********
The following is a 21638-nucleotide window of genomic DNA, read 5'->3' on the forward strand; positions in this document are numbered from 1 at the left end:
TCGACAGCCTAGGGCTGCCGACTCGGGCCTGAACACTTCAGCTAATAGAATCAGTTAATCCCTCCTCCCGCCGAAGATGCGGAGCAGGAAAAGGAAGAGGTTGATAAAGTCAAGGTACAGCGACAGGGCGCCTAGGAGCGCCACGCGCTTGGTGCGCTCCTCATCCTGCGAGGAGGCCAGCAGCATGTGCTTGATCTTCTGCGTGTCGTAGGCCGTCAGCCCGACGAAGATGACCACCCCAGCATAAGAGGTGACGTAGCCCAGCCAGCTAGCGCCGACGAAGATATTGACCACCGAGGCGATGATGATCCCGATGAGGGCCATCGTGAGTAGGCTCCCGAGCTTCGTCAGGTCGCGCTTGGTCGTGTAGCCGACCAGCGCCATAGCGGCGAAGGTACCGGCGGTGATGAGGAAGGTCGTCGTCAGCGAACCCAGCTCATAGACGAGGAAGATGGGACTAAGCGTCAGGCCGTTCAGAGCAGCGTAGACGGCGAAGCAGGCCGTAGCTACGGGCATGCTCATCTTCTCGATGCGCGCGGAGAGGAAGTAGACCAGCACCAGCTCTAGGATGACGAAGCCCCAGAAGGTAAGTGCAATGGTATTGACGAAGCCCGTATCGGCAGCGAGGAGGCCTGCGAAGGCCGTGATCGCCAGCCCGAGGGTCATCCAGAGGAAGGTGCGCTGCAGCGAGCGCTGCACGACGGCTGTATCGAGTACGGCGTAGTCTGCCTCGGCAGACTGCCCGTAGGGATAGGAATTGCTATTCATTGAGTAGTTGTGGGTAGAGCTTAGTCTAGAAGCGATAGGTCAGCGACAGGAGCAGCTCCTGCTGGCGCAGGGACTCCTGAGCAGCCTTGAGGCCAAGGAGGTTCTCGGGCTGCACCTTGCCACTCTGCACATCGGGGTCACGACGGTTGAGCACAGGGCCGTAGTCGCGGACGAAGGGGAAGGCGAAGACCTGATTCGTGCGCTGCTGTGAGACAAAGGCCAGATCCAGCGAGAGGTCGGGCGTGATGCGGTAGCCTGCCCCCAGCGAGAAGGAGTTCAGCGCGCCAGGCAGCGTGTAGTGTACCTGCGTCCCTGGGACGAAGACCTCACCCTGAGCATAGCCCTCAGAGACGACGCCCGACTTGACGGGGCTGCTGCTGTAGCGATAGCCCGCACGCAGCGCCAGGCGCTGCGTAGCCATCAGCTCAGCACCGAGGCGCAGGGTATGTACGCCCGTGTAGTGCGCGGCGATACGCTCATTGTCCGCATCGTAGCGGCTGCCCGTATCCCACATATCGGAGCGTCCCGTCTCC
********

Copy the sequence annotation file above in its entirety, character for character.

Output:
The following is a 21638-nucleotide window of genomic DNA, read 5'->3' on the forward strand; positions in this document are numbered from 1 at the left end:
TCGACAGCCTAGGGCTGCCGACTCGGGCCTGAACACTTCAGCTAATAGAATCAGTTAATCCCTCCTCCCGCCGAAGATGCGGAGCAGGAAAAGGAAGAGGTTGATAAAGTCAAGGTACAGCGACAGGGCGCCTAGGAGCGCCACGCGCTTGGTGCGCTCCTCATCCTGCGAGGAGGCCAGCAGCATGTGCTTGATCTTCTGCGTGTCGTAGGCCGTCAGCCCGACGAAGATGACCACCCCAGCATAAGAGGTGACGTAGCCCAGCCAGCTAGCGCCGACGAAGATATTGACCACCGAGGCGATGATGATCCCGATGAGGGCCATCGTGAGTAGGCTCCCGAGCTTCGTCAGGTCGCGCTTGGTCGTGTAGCCGACCAGCGCCATAGCGGCGAAGGTACCGGCGGTGATGAGGAAGGTCGTCGTCAGCGAACCCAGCTCATAGACGAGGAAGATGGGACTAAGCGTCAGGCCGTTCAGAGCAGCGTAGACGGCGAAGCAGGCCGTAGCTACGGGCATGCTCATCTTCTCGATGCGCGCGGAGAGGAAGTAGACCAGCACCAGCTCTAGGATGACGAAGCCCCAGAAGGTAAGTGCAATGGTATTGACGAAGCCCGTATCGGCAGCGAGGAGGCCTGCGAAGGCCGTGATCGCCAGCCCGAGGGTCATCCAGAGGAAGGTGCGCTGCAGCGAGCGCTGCACGACGGCTGTATCGAGTACGGCGTAGTCTGCCTCGGCAGACTGCCCGTAGGGATAGGAATTGCTATTCATTGAGTAGTTGTGGGTAGAGCTTAGTCTAGAAGCGATAGGTCAGCGACAGGAGCAGCTCCTGCTGGCGCAGGGACTCCTGAGCAGCCTTGAGGCCAAGGAGGTTCTCGGGCTGCACCTTGCCACTCTGCACATCGGGGTCACGACGGTTGAGCACAGGGCCGTAGTCGCGGACGAAGGGGAAGGCGAAGACCTGATTCGTGCGCTGCTGTGAGACAAAGGCCAGATCCAGCGAGAGGTCGGGCGTGATGCGGTAGCCTGCCCCCAGCGAGAAGGAGTTCAGCGCGCCAGGCAGCGTGTAGTGTACCTGCGTCCCTGGGACGAAGACCTCACCCTGAGCATAGCCCTCAGAGACGACGCCCGACTTGACGGGGCTGCTGCTGTAGCGATAGCCCGCACGCAGCGCCAGGCGCTGCGTAGCCATCAGCTCAGCACCGAGGCGCAGGGTATGTACGCCCGTGTAGTGCGCGGCGATACGCTCATTGTCCGCATCGTAGCGGCTGCCCGTATCCCACATATCGGAGCGTCCCGTCTCC